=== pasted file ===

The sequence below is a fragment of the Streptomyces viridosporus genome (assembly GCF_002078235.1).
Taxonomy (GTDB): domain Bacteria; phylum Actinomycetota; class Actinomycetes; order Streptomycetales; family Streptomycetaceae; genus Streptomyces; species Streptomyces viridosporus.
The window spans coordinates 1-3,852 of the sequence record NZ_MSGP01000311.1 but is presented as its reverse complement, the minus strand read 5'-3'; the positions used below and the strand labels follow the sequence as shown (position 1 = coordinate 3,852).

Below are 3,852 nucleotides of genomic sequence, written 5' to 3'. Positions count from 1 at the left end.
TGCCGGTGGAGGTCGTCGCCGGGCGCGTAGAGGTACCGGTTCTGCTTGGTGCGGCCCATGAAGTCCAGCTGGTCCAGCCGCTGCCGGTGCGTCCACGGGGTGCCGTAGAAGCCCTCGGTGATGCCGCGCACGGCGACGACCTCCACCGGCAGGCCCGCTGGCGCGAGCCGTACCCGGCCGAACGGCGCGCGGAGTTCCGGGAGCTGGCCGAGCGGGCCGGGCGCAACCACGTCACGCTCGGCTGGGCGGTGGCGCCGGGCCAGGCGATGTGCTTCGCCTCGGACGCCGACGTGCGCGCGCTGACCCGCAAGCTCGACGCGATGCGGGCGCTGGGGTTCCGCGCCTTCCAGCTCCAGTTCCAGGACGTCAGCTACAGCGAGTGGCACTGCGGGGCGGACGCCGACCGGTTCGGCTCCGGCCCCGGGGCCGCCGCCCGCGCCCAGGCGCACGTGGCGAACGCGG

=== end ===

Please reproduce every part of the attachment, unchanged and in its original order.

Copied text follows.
The sequence below is a fragment of the Streptomyces viridosporus genome (assembly GCF_002078235.1).
Taxonomy (GTDB): domain Bacteria; phylum Actinomycetota; class Actinomycetes; order Streptomycetales; family Streptomycetaceae; genus Streptomyces; species Streptomyces viridosporus.
The window spans coordinates 1-3,852 of the sequence record NZ_MSGP01000311.1 but is presented as its reverse complement, the minus strand read 5'-3'; the positions used below and the strand labels follow the sequence as shown (position 1 = coordinate 3,852).

Below are 3,852 nucleotides of genomic sequence, written 5' to 3'. Positions count from 1 at the left end.
TGCCGGTGGAGGTCGTCGCCGGGCGCGTAGAGGTACCGGTTCTGCTTGGTGCGGCCCATGAAGTCCAGCTGGTCCAGCCGCTGCCGGTGCGTCCACGGGGTGCCGTAGAAGCCCTCGGTGATGCCGCGCACGGCGACGACCTCCACCGGCAGGCCCGCTGGCGCGAGCCGTACCCGGCCGAACGGCGCGCGGAGTTCCGGGAGCTGGCCGAGCGGGCCGGGCGCAACCACGTCACGCTCGGCTGGGCGGTGGCGCCGGGCCAGGCGATGTGCTTCGCCTCGGACGCCGACGTGCGCGCGCTGACCCGCAAGCTCGACGCGATGCGGGCGCTGGGGTTCCGCGCCTTCCAGCTCCAGTTCCAGGACGTCAGCTACAGCGAGTGGCACTGCGGGGCGGACGCCGACCGGTTCGGCTCCGGCCCCGGGGCCGCCGCCCGCGCCCAGGCGCACGTGGCGAACGCGG